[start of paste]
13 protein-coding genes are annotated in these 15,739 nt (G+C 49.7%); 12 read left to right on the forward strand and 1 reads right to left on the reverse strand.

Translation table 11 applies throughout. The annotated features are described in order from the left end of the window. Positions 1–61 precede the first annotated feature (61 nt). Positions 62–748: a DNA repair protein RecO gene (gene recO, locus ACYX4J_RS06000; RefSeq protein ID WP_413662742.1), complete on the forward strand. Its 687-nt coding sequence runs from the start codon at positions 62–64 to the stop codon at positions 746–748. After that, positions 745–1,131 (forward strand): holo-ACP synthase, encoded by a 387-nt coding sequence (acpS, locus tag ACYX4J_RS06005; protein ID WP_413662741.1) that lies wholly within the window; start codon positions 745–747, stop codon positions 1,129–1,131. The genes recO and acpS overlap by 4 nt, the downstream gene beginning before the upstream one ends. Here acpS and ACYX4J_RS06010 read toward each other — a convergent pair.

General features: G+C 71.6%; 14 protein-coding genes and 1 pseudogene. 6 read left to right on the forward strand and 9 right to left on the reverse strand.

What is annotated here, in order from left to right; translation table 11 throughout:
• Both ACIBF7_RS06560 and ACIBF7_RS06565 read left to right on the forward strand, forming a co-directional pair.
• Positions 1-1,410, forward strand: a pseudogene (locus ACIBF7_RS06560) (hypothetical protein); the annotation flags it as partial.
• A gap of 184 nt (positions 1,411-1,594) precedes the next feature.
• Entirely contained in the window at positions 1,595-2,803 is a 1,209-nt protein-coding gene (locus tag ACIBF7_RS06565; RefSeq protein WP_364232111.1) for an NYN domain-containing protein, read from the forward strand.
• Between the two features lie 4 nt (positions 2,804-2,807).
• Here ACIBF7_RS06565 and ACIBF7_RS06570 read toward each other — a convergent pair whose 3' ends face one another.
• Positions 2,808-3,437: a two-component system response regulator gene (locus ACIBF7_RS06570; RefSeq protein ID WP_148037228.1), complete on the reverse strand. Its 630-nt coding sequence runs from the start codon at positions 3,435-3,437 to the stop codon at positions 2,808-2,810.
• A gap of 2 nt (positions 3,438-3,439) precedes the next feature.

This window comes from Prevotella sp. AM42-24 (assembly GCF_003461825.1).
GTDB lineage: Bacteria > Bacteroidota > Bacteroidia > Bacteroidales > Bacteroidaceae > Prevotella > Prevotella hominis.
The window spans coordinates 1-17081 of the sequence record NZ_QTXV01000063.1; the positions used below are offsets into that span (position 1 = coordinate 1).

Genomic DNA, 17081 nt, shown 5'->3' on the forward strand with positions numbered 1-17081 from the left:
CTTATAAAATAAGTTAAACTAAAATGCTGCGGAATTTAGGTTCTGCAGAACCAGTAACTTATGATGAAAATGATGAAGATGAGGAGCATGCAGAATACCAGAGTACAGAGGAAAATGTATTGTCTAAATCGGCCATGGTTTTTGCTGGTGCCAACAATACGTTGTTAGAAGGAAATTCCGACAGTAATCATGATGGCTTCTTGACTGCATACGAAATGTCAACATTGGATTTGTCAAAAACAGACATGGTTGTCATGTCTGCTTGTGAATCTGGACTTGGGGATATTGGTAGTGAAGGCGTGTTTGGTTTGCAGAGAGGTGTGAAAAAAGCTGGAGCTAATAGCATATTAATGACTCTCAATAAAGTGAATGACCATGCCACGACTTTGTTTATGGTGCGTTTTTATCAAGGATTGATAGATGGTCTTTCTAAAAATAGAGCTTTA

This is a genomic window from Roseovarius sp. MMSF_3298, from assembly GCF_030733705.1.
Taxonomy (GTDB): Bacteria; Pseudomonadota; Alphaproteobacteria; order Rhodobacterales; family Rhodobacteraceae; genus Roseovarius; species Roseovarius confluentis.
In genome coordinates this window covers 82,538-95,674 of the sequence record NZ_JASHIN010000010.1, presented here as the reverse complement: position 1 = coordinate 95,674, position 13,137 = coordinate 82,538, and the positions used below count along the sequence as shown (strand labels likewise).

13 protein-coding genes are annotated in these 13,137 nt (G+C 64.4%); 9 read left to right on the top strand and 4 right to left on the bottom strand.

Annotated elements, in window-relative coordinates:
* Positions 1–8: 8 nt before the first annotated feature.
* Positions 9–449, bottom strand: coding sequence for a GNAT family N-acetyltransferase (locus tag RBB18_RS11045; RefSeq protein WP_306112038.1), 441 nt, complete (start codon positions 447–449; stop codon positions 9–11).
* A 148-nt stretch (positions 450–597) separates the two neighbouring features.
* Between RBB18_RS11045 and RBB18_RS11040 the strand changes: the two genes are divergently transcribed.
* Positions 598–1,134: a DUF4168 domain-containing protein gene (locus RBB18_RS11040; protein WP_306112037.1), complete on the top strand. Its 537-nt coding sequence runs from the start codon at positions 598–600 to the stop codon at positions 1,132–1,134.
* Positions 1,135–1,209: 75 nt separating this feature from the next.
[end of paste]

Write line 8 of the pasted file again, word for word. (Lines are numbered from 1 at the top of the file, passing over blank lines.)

• Entirely contained in the window at positions 1,595-2,803 is a 1,209-nt protein-coding gene (locus tag ACIBF7_RS06565; RefSeq protein WP_364232111.1) for an NYN domain-containing protein, read from the forward strand.